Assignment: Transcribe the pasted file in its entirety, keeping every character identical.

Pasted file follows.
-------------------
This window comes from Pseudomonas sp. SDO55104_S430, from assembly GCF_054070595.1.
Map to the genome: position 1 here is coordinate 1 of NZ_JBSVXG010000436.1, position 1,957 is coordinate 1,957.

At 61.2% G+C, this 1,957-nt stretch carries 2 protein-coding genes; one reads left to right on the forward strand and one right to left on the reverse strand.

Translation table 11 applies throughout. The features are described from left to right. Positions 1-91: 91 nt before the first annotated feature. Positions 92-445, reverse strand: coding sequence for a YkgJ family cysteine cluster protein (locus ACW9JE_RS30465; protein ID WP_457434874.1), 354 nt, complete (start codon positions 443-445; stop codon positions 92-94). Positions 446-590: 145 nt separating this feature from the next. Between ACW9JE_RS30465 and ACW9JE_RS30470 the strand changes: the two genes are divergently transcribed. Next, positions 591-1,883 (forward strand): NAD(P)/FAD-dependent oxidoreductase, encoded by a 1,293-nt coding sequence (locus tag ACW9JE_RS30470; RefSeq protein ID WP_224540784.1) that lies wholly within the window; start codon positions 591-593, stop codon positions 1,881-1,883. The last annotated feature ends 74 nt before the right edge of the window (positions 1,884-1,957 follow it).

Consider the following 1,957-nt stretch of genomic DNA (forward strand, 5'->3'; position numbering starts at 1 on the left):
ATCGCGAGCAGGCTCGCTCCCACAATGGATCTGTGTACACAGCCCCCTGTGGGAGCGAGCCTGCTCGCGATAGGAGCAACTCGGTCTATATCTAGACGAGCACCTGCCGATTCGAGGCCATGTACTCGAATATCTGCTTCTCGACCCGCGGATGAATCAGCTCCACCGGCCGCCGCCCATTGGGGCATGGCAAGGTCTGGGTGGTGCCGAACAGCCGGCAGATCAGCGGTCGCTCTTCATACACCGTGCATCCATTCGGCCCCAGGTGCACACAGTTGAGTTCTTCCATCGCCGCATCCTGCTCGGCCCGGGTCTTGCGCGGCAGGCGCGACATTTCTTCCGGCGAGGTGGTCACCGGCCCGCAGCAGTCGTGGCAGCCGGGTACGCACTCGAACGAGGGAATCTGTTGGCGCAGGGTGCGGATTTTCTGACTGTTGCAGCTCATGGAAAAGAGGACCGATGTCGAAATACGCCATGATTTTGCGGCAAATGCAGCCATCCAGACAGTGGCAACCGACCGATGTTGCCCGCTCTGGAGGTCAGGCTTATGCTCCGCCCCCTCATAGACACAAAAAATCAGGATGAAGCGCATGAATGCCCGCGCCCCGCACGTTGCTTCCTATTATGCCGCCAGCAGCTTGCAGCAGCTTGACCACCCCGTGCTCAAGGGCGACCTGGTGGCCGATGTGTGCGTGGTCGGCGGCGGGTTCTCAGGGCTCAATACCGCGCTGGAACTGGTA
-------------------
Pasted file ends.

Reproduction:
This window comes from Pseudomonas sp. SDO55104_S430, from assembly GCF_054070595.1.
Map to the genome: position 1 here is coordinate 1 of NZ_JBSVXG010000436.1, position 1,957 is coordinate 1,957.

At 61.2% G+C, this 1,957-nt stretch carries 2 protein-coding genes; one reads left to right on the forward strand and one right to left on the reverse strand.

Translation table 11 applies throughout. The features are described from left to right. Positions 1-91: 91 nt before the first annotated feature. Positions 92-445, reverse strand: coding sequence for a YkgJ family cysteine cluster protein (locus ACW9JE_RS30465; protein ID WP_457434874.1), 354 nt, complete (start codon positions 443-445; stop codon positions 92-94). Positions 446-590: 145 nt separating this feature from the next. Between ACW9JE_RS30465 and ACW9JE_RS30470 the strand changes: the two genes are divergently transcribed. Next, positions 591-1,883 (forward strand): NAD(P)/FAD-dependent oxidoreductase, encoded by a 1,293-nt coding sequence (locus tag ACW9JE_RS30470; RefSeq protein ID WP_224540784.1) that lies wholly within the window; start codon positions 591-593, stop codon positions 1,881-1,883. The last annotated feature ends 74 nt before the right edge of the window (positions 1,884-1,957 follow it).

Consider the following 1,957-nt stretch of genomic DNA (forward strand, 5'->3'; position numbering starts at 1 on the left):
ATCGCGAGCAGGCTCGCTCCCACAATGGATCTGTGTACACAGCCCCCTGTGGGAGCGAGCCTGCTCGCGATAGGAGCAACTCGGTCTATATCTAGACGAGCACCTGCCGATTCGAGGCCATGTACTCGAATATCTGCTTCTCGACCCGCGGATGAATCAGCTCCACCGGCCGCCGCCCATTGGGGCATGGCAAGGTCTGGGTGGTGCCGAACAGCCGGCAGATCAGCGGTCGCTCTTCATACACCGTGCATCCATTCGGCCCCAGGTGCACACAGTTGAGTTCTTCCATCGCCGCATCCTGCTCGGCCCGGGTCTTGCGCGGCAGGCGCGACATTTCTTCCGGCGAGGTGGTCACCGGCCCGCAGCAGTCGTGGCAGCCGGGTACGCACTCGAACGAGGGAATCTGTTGGCGCAGGGTGCGGATTTTCTGACTGTTGCAGCTCATGGAAAAGAGGACCGATGTCGAAATACGCCATGATTTTGCGGCAAATGCAGCCATCCAGACAGTGGCAACCGACCGATGTTGCCCGCTCTGGAGGTCAGGCTTATGCTCCGCCCCCTCATAGACACAAAAAATCAGGATGAAGCGCATGAATGCCCGCGCCCCGCACGTTGCTTCCTATTATGCCGCCAGCAGCTTGCAGCAGCTTGACCACCCCGTGCTCAAGGGCGACCTGGTGGCCGATGTGTGCGTGGTCGGCGGCGGGTTCTCAGGGCTCAATACCGCGCTGGAACTGGTA